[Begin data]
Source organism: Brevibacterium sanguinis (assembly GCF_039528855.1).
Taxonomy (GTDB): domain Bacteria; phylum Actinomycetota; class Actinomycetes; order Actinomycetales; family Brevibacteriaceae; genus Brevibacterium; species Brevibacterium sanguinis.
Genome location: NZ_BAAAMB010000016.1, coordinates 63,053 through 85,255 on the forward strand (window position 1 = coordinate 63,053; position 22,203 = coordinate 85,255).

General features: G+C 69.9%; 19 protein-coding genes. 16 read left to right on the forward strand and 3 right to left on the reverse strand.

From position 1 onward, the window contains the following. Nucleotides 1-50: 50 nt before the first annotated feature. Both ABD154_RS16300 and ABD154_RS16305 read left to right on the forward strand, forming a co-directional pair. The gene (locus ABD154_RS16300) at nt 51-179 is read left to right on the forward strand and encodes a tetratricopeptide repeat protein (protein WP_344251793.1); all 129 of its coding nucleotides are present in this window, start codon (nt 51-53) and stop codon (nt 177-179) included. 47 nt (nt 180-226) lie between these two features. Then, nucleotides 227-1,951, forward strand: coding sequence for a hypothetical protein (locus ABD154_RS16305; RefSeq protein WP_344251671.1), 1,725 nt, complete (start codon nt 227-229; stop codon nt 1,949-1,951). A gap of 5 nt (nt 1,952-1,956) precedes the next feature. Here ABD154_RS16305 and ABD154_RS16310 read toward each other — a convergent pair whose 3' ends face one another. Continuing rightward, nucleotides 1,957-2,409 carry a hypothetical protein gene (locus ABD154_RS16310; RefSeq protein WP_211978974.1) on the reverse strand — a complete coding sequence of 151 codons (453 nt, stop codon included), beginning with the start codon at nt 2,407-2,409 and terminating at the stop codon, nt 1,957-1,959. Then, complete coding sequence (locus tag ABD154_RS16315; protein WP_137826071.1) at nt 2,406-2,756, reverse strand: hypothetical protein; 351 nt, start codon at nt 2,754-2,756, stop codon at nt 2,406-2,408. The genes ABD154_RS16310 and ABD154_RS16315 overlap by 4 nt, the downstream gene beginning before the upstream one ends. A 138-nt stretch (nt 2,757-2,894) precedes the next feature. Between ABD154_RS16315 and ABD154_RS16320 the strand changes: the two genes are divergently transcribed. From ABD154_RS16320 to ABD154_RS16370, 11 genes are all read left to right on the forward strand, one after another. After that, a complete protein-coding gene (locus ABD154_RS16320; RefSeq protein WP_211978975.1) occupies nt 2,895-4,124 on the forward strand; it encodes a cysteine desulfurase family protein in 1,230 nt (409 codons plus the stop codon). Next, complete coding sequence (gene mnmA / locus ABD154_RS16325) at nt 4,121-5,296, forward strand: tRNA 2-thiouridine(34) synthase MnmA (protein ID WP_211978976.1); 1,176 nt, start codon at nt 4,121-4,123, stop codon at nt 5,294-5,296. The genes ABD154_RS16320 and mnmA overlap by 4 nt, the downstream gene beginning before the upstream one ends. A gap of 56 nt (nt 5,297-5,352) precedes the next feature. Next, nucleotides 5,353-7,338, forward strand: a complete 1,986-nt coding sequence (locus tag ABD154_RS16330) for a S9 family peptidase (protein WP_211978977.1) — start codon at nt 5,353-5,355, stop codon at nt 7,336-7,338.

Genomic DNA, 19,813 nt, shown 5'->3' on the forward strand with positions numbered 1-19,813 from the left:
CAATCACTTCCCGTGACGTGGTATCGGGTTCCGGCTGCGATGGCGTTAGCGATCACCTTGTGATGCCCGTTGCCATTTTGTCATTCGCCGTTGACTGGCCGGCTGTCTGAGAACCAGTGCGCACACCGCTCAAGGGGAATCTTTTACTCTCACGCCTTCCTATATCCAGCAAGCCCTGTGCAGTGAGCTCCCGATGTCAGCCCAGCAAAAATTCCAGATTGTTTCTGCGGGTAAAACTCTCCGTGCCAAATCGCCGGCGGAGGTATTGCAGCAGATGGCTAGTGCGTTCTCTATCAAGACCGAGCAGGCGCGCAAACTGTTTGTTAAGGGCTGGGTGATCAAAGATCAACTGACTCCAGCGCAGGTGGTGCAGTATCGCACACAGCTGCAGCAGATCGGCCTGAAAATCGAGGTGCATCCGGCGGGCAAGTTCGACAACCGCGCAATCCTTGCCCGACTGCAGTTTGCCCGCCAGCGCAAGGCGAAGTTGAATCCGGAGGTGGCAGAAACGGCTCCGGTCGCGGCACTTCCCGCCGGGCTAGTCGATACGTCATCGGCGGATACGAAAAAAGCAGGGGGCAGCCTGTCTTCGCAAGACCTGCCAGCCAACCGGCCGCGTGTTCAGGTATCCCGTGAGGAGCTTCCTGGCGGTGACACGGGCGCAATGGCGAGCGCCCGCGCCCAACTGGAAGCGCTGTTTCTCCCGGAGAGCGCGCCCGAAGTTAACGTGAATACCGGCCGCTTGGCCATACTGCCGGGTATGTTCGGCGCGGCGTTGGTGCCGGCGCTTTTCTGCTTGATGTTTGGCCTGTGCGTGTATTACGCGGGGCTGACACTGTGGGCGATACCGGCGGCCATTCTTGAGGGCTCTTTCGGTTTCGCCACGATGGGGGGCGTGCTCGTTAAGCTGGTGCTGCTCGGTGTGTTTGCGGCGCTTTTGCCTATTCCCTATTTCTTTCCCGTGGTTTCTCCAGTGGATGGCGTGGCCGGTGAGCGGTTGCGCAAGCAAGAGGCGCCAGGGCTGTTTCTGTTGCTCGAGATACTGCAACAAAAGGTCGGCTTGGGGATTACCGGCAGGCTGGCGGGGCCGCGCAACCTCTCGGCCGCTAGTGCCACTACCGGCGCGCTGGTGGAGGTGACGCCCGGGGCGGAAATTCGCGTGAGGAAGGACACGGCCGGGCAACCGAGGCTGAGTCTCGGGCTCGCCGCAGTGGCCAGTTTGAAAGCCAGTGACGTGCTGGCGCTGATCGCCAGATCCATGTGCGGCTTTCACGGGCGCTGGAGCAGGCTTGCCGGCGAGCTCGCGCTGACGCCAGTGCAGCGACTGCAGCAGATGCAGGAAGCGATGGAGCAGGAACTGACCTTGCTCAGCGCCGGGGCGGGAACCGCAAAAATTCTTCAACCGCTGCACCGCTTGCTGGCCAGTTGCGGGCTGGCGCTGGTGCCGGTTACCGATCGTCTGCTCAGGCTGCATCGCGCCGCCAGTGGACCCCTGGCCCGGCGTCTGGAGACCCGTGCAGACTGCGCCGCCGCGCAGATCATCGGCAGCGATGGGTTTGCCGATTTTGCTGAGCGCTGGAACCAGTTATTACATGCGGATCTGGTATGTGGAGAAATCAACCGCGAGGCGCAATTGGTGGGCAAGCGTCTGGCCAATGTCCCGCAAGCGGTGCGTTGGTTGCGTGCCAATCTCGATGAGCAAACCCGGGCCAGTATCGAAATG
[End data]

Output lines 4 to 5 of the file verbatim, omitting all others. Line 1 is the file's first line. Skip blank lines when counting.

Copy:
General features: G+C 69.9%; 19 protein-coding genes. 16 read left to right on the forward strand and 3 right to left on the reverse strand.

From position 1 onward, the window contains the following. Nucleotides 1-50: 50 nt before the first annotated feature. Both ABD154_RS16300 and ABD154_RS16305 read left to right on the forward strand, forming a co-directional pair. The gene (locus ABD154_RS16300) at nt 51-179 is read left to right on the forward strand and encodes a tetratricopeptide repeat protein (protein WP_344251793.1); all 129 of its coding nucleotides are present in this window, start codon (nt 51-53) and stop codon (nt 177-179) included. 47 nt (nt 180-226) lie between these two features. Then, nucleotides 227-1,951, forward strand: coding sequence for a hypothetical protein (locus ABD154_RS16305; RefSeq protein WP_344251671.1), 1,725 nt, complete (start codon nt 227-229; stop codon nt 1,949-1,951). A gap of 5 nt (nt 1,952-1,956) precedes the next feature. Here ABD154_RS16305 and ABD154_RS16310 read toward each other — a convergent pair whose 3' ends face one another. Continuing rightward, nucleotides 1,957-2,409 carry a hypothetical protein gene (locus ABD154_RS16310; RefSeq protein WP_211978974.1) on the reverse strand — a complete coding sequence of 151 codons (453 nt, stop codon included), beginning with the start codon at nt 2,407-2,409 and terminating at the stop codon, nt 1,957-1,959. Then, complete coding sequence (locus tag ABD154_RS16315; protein WP_137826071.1) at nt 2,406-2,756, reverse strand: hypothetical protein; 351 nt, start codon at nt 2,754-2,756, stop codon at nt 2,406-2,408. The genes ABD154_RS16310 and ABD154_RS16315 overlap by 4 nt, the downstream gene beginning before the upstream one ends. A 138-nt stretch (nt 2,757-2,894) precedes the next feature. Between ABD154_RS16315 and ABD154_RS16320 the strand changes: the two genes are divergently transcribed. From ABD154_RS16320 to ABD154_RS16370, 11 genes are all read left to right on the forward strand, one after another. After that, a complete protein-coding gene (locus ABD154_RS16320; RefSeq protein WP_211978975.1) occupies nt 2,895-4,124 on the forward strand; it encodes a cysteine desulfurase family protein in 1,230 nt (409 codons plus the stop codon). Next, complete coding sequence (gene mnmA / locus ABD154_RS16325) at nt 4,121-5,296, forward strand: tRNA 2-thiouridine(34) synthase MnmA (protein ID WP_211978976.1); 1,176 nt, start codon at nt 4,121-4,123, stop codon at nt 5,294-5,296. The genes ABD154_RS16320 and mnmA overlap by 4 nt, the downstream gene beginning before the upstream one ends. A gap of 56 nt (nt 5,297-5,352) precedes the next feature. Next, nucleotides 5,353-7,338, forward strand: a complete 1,986-nt coding sequence (locus tag ABD154_RS16330) for a S9 family peptidase (protein WP_211978977.1) — start codon at nt 5,353-5,355, stop codon at nt 7,336-7,338.